Study Breaks has a gushy article claiming Harley Quinn is an “icon”:
What makes Harley Quinn such an iconic comic book character? She’s crazy, fun and most of all — relatable. She’s amassed a lot of recognition as a female supervillain turned superhero, and in a male-dominated world, that’s a pretty tough feat to accomplish. Originally meant for only one episode of “Batman: The Animated Series” as the Joker’s sidekick, Harley Quinn has since played a significant role in the world of comics for almost three decades and moreover, has given women in comics the liberty to not be perfect — which is probably one of the most iconic feminist statements of them all.
This is almost uproarious. A woman who’s made use of potentially lethal violence for the sake of crime is relatable? Certainly funny is how they deny the whole Mary Sue mentality that’s led to characters with little or no flaws, which has only led to some of the worst writing this side of fanfiction:
Tara Strand explains in Vulture that “Feminism is about showing women as fully fleshed out human beings, and that’s what Harley is.” Strand points out that Harley “doesn’t make choices that are smart or good for a woman, but she gets to make those choices.” A big problem with feminism today is the pressure to always be strong, be independent, be intelligent and be 110% all the time. These are unfair expectations for anyone.
I’m afraid this isn’t very accurate, if we take products like Captain Marvel, the Muslim Ms. Marvel and maybe even the recent Squirrel Girl renditions as examples. The way they’ve been depicted, they’re Mary Sues, with no character flaws and almost no difficulties or obstacles faced in battles against supercrooks. That’s what makes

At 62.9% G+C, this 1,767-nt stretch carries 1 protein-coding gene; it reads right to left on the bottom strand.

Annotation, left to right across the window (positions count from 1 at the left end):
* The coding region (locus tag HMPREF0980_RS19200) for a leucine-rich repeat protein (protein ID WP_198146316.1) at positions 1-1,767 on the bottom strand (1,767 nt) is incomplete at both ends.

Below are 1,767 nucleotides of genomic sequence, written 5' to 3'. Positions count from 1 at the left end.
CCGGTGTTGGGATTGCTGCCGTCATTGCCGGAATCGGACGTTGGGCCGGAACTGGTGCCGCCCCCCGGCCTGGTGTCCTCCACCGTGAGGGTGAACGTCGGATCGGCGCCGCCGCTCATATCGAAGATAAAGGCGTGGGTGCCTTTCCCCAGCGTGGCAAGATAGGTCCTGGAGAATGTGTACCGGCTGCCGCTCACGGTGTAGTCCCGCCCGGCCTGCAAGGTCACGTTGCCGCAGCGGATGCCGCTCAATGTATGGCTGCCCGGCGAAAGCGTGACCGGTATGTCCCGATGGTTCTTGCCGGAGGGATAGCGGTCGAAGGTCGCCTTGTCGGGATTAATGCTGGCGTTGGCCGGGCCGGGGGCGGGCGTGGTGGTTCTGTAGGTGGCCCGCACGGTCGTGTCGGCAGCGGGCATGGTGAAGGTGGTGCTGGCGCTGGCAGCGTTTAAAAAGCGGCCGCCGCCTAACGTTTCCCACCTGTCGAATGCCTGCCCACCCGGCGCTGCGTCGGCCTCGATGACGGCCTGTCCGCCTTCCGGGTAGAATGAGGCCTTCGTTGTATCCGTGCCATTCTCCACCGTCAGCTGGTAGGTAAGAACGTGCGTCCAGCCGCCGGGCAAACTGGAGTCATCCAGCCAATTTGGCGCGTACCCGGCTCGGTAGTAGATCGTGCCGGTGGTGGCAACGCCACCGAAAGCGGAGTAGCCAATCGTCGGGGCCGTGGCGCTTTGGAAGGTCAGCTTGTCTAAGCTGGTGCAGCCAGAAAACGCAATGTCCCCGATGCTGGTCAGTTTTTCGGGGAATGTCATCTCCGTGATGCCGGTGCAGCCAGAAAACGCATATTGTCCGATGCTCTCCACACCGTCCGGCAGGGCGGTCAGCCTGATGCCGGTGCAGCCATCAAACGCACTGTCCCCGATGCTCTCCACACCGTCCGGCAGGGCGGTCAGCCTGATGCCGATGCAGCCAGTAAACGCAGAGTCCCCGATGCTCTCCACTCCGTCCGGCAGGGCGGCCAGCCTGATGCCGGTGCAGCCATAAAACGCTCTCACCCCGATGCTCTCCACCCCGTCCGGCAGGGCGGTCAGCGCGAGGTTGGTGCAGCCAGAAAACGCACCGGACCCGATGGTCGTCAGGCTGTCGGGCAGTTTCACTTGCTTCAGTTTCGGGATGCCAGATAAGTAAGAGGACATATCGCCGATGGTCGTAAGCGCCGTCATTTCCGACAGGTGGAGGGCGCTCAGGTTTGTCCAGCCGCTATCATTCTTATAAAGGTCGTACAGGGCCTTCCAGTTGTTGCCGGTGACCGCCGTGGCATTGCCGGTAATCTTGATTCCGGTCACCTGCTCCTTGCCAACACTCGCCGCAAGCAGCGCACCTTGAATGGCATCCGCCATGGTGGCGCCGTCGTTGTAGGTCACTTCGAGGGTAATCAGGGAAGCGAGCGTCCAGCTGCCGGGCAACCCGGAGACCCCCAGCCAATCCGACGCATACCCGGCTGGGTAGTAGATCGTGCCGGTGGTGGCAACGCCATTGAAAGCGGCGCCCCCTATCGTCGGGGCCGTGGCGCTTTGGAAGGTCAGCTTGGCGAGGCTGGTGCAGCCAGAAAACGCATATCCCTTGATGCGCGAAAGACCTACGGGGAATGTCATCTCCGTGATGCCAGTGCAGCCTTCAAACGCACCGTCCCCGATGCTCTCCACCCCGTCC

‘s cinematic adaptation such a joke. Besides, if you’re going to describe these matters as “feminist”, at least clearly define what kind of feminism it’s supposed to represent. In any case, why is a character who’d been emphasized as a crook for many years such a big deal? And the way feminism is managed today, its subjects are anything but strong, independent and intelligent if, say, they reject the opposite sex for romance and marriage, consider child-bearing bad, or more precisely, push the notion of “toxic masculinity”.
Nobody expects you to be perfect at all times, but the way this article’s written, you’d think this was a contradiction of what feminism is calling for.
Trying so hard to go against the patriarchal narrative will just have women playing right into the trap that ultimately ends in crashing and shutting down. Men are allowed to be screwups, drunks, crazy and dependent. Why? Because they’re humans — but so are women. Harley is one of the women in comics who embodies that, which is why she has rivaled Wonder Woman as a top feminist character: “Wonder Woman sort of represents perfection, whereas Harley represents everybody else.”
Since they mention drunks, here’s an interesting moment from the time Kurt Busiek – who since seems to be rejecting his past work at Marvel/DC – was writing the Avengers for at least 4 years: he came up with a storyline where Carol Danvers, then going by the codename Warbird, became an alcoholic, and had to take leave from official duty to deal with it through programs like Alcoholics Anonymous. But that’s hardly the kind of focus we’re finding now in comicdom or moviedom. It’s laughable to say men are allowed to screw up but not women, or at least act as though recent feminist-pandering stories aren’t making the mistake of avoiding serious hurdles.